(Editor's note: Yes, this is a work of satire.)
During a contentious meeting last night, the local school board voted to ban the Bible due to its themes of lust, adultery, homosexuality, and socialism.
The move comes amid a growing revolt by parents, who believe our schools have turned into cesspools of indoctrination and indecency. Raucous mobs have appeared at board meetings to push bans on everything from cartoon mice
to controversial lessons on whether America may or may not have once behaved unpleasantly toward its Black citizens.
Meanwhile, states like Iowa want to install cameras in classrooms
, while Virginia has created a hotline for parents to report unsavory ideas
. Yet last night’s meeting would raise the stakes.
It began innocently with parents offering thoughtful suggestions for improving learning. One mother insisted the district stop teaching math, since it was invented by the Greeks, who also invented the Olympics, which are causing her to miss “Chicago Fire.” An angry father demanded that teachers work weekends so he could get free babysitting. “Do your job!” he shouted to applause from the crowd.
The board politely thanked them for their contributions.
Yet the evening’s tenor would soon turn dark when Bobbi Jo Smithson rose to speak. She’s the president of Someone Heard Something Somewhere, a parent group pressuring the district to base its curriculum on rumor, rather than the discredited concept of fact. Smithson had heard that the Bible, a once-beloved text, was littered with talk of “incest, bestiality, and homos.”
“What kind of sicko even writes a book like that?” she asked the board as a restive crowd roared with chants of “Lock him up! Lock him up!”
Board President Bill Donohue tried to soothe the assembly, explaining that the district offers no instruction on the Bible, since federal law bars the teaching of religion in public schools. His words were met with shouts of “Fake!” and “Liar!” One father rushed the dias, attempting to make a citizen’s arrest before being tackled by police.
The mood would further darken when Mary Johnson took the lectern, dressed in Kevlar vest and full fatigues. She heads Not on My Watch, a military cosplay group that’s waging war against remote learning. The group argues that at-home schooling forces parents to become involved in their child’s education against their will, violating their Constitutional rights.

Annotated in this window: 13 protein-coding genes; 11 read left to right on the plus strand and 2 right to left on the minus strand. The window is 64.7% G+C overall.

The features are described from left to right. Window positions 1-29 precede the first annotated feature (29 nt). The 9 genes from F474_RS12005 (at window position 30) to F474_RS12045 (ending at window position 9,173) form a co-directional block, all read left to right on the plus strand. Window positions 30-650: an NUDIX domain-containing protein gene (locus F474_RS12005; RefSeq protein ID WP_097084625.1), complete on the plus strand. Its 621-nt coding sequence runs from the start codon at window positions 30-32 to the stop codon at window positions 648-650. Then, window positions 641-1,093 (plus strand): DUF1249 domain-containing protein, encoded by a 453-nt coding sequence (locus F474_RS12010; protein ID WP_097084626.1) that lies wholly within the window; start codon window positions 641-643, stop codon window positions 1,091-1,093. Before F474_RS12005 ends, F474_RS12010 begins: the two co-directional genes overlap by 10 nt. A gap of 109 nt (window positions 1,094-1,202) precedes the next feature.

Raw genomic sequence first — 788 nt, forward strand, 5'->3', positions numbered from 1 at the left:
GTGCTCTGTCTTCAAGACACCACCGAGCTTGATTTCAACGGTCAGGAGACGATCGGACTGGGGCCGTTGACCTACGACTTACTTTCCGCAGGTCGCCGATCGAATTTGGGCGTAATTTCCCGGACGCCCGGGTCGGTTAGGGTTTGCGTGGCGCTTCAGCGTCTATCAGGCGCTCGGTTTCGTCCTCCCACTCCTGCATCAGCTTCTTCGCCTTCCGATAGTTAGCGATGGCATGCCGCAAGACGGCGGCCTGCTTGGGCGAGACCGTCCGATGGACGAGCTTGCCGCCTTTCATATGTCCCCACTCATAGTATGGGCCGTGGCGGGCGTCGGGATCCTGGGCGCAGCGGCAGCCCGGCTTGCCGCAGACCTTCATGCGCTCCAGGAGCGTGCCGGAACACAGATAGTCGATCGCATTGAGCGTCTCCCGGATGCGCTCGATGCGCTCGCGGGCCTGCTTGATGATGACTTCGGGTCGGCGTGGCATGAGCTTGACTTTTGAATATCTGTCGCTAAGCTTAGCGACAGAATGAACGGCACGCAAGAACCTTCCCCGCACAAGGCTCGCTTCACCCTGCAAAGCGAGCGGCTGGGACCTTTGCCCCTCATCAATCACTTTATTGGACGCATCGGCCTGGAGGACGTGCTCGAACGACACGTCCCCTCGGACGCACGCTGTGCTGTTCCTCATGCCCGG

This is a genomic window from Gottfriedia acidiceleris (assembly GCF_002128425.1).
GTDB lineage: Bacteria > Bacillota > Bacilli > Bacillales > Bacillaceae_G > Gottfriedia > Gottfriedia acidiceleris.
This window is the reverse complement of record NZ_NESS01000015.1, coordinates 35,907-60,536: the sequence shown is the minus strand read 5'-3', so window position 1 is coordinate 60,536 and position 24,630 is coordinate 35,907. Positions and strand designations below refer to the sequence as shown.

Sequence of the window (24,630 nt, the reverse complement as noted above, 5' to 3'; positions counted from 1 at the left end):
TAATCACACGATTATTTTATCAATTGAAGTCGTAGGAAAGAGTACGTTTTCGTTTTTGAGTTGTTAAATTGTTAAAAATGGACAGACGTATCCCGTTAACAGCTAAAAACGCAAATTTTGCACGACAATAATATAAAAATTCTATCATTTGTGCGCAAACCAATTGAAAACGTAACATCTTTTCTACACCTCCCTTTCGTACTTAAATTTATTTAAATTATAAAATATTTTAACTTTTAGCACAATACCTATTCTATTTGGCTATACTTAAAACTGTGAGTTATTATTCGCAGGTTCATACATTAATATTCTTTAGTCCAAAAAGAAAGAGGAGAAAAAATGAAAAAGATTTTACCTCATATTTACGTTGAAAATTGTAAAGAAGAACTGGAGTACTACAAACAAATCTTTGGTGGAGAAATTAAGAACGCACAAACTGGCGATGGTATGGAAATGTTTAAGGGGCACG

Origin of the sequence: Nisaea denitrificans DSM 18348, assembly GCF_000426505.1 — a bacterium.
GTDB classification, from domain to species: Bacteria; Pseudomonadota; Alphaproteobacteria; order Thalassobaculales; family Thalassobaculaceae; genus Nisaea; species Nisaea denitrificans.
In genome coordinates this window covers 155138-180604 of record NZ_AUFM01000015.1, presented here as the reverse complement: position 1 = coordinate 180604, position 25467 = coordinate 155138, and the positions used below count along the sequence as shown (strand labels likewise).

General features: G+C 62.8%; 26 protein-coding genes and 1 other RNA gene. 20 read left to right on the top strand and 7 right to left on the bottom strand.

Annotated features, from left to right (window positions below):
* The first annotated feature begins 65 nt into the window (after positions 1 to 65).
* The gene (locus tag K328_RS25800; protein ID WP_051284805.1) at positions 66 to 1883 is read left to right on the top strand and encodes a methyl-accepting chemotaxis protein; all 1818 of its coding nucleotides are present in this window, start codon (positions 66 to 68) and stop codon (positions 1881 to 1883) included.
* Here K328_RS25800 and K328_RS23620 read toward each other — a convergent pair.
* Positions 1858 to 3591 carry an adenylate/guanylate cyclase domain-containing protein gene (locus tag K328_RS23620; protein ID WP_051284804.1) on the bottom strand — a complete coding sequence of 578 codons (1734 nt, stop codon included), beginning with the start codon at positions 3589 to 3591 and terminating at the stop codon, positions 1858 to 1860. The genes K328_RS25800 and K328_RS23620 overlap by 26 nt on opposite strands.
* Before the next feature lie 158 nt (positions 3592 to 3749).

Johnson had heard the Bible includes socialist themes like banning bankers from temples
and barring job creators from Heaven
. “Why are you trying to ruin the economy?” she castigated the board.
Again Donohue attempted to mollify the crowd. He proposed a new K-12 course to counterbalance the socialism that wasn’t being taught. Children would spend a week studying the KeyBank employee handbook, learning valuable lessons on capitalism and the dos and don’ts of professional attire.
“Nice try!” yelled one parent, noting that the handbook likely contained a section on diversity. Donohue was pelted with juice boxes and forced to flee under police escort.
The fiercest anger would be ignited by Little Suzy McNamara, president of the Conservative Students Alliance. She noted that the Bible contained 50 verses about floods
. This was proof of the district’s “secret climate change agenda.”
Yet the crowd would quickly turn on her when she complained of being traumatized by active shooter drills. The Bible’s themes of violence — including infanticide and murder – only exacerbated students’ sense of dread and anxiety, she whined.
“Grow a pair!” crowed one father to peals of laughter. The high school sophomore ran crying from the room as parents heckled her into silence.
Calm was only restored when leading citizen Jim Branson rose to speak. He’s the CEO of Freedom Payday Lenders, the city’s largest employer. Branson is widely looked to as a guiding voice on municipal affairs. He wouldn’t disappoint.
He proposed the district simply remove all offending curriculum, replacing it with eight hours of gym each day. Teachers could then be fired in bulk, allowing for steep tax cuts. “Our kids will be protected from ideas,” Branson asserted, “while learning valuable, real-life lessons, like how to pick on the weird kids in dodgeball.” These were exactly the kind of skills “our children need if they ever want to pledge a fraternity,” he added.
A brief silence settled over the meeting. Then a slow-clap began, building in crescendo until the room burst in rapture.
It seemed as if a cloud had lifted. Through reasoned debate, parents had finally produced a solution everyone could live with. Despite its crumbling reputation, they realized that democracy could still work — if kept in the right hands.
After the applause eventually died, Branson asked the assembled to bow in silence as he led them in the Lord’s Prayer. Then everyone went serenely into the night.